I'd like to try it out. No one's done anything like it before, so far as I know. I think it could work.
 
I left out a few categories like mulitple characters played by one actor, and movies that begin with the end. These are interesting subjects, but they're top heavy. My experience after doing enough of these drafts is that we should avoid categories that are obviously top heavy.

 
Am I the only one who thinks drafting movie scenes is way too fickle? Like for starters, many scenes don't really stand up to being relevant if you ignore the rest of the film. Like for best dance scene, what can make a dance scene great is all the stuff that happens in the film prior to that scene, focusing on just a 5min clip would likely cause the viewer to miss out on what actually makes this scene memorable/interesting. And how would you go about defining what a scene is? Some last just 1-2min, others for 10-20+ min, how is one supposed to compare such differences? Not to mention if you have to find the scene clip on youtube you're really restricting what the drafters can take, and really it'd give the drafters a pretty big incentive to draft more mainstream Hollywood films since it'd be way easier to find; maybe some would prefer that but personally those aren't the kind of films I'm generally interested in.
I get what you are saying about how to define a "scene". I think I am 50/50 - there are great scenes in movies that I don't consider to be that good that stand on their own. Without being too specific - especially comedy movies. There are a lot of funny things that stand out to me. If we just draft comedy movies - it will be the same #### we see on every list. Mixing in scenes in there would broaden the movies taken and give us more variety (maybe, or maybe people will just take a scene from the usual "funny" movies). Maybe we have to limit it - say nothing over 5 mins so the scene stands on it's own? I think it is definitely doable. I don't think something MUST be on youtube to be able to draft it, but it would help the judges. Most we will know, or find on youtube - but I bet judges can get their hands on the material through netflix, the library, etc..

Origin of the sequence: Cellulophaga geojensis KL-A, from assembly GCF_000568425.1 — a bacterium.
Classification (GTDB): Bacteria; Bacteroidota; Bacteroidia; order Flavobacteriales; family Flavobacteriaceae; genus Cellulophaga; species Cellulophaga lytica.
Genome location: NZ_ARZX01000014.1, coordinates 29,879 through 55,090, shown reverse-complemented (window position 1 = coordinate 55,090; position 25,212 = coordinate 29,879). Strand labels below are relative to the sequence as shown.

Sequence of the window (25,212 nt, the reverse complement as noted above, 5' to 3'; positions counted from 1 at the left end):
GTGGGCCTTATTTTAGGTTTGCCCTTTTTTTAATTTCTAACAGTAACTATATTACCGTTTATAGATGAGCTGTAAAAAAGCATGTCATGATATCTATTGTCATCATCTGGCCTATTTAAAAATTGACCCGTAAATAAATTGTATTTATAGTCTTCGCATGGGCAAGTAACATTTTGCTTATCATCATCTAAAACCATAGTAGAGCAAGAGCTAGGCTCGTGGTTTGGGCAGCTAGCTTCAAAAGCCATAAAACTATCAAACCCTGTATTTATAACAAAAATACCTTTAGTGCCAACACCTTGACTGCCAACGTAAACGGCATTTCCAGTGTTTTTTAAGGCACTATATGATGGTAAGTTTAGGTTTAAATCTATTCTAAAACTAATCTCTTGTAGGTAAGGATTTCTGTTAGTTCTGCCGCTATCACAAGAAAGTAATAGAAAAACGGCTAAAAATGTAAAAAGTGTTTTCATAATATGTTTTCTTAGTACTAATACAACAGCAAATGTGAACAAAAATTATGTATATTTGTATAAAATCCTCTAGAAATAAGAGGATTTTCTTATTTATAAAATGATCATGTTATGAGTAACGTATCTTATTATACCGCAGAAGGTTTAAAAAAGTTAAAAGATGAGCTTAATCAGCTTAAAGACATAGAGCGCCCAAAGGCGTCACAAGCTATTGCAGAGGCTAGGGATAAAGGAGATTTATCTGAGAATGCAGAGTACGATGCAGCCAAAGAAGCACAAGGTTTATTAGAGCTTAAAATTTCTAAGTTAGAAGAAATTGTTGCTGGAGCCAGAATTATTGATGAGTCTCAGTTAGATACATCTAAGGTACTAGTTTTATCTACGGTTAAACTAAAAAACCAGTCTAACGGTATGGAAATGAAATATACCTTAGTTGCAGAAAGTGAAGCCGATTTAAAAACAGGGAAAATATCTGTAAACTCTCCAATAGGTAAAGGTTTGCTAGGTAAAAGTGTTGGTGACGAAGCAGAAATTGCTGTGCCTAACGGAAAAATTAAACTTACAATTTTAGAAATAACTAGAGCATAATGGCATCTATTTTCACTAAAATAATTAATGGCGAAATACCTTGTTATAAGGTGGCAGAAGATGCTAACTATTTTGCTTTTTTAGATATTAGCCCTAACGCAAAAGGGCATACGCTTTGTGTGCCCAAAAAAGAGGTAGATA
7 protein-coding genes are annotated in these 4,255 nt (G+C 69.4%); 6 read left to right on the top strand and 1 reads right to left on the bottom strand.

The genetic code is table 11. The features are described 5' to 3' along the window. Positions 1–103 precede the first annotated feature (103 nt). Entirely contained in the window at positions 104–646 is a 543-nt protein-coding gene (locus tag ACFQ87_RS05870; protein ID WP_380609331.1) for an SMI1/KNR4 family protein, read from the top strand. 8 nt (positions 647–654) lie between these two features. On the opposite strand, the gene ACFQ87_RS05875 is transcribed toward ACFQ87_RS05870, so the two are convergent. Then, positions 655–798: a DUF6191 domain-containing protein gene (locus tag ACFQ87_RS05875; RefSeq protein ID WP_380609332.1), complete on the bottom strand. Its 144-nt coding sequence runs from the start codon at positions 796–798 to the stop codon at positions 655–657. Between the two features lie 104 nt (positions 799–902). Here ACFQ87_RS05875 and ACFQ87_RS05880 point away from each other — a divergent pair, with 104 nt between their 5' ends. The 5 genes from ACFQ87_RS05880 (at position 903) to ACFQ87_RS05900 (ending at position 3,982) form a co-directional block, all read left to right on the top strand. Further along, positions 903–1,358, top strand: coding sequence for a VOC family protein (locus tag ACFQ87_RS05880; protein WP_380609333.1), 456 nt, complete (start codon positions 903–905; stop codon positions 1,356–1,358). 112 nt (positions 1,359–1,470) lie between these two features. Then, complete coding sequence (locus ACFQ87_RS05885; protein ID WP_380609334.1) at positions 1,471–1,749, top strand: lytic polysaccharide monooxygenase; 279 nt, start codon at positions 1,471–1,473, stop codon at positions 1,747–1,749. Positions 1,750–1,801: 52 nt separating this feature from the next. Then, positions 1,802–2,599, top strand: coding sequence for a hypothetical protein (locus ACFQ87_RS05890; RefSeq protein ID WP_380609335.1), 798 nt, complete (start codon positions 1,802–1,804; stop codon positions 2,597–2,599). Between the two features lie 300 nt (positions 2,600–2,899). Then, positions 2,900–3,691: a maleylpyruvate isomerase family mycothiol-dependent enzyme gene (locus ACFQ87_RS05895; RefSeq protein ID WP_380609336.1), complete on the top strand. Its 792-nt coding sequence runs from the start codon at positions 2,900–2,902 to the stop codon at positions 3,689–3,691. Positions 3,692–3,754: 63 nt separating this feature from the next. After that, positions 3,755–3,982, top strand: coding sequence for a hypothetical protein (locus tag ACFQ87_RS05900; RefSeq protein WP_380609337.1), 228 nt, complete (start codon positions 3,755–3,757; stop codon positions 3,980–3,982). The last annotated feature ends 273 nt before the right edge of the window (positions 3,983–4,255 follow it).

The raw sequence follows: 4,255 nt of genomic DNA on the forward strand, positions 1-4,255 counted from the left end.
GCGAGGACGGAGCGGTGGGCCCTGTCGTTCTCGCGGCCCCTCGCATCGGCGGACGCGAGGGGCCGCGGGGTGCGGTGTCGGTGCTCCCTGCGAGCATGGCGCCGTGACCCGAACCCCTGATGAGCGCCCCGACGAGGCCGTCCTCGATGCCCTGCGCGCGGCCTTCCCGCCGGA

Not to mention if you have to find the scene clip on youtube you're really restricting what the drafters can take, and really it'd give the drafters a pretty big incentive to draft more mainstream Hollywood films since it'd be way easier to find; maybe some would prefer that but personally those aren't the kind of films I'm generally interested in.

... I don't think the drafting of scenes idea would work all that well.
One of the factors that make movie judging difficult, as mentioned upthread by KP, is feeling like one has to watch the full length all of the movies drafted in order to render judgment**. Narrowing it down to scenes was a way to lessen that burden.** I, on the other hand, feel there's nothing wrong with "reputational judging", where a judge may research criticisms of a movie he/she hasn't seen, refer to lists, etc., and pass judgment largely based on the movie's prevailing reputation.

 
OK, after reviewing the categories, I am going to suggest we divide it 3 ways: 10 categories for movies, 14 categories for scenes, 6 categories for portrayals.

Movies

1. Adultery/sex

2. Drugs

3. England

4. Spies

5. Nazis

6. New York

7. Outer Space

8. Rock and Roll

9. Superheroes

10. No idea what this movie is about

Scenes

1. shocking scene

2. Dance scene

3. romantic gesture

4. shootout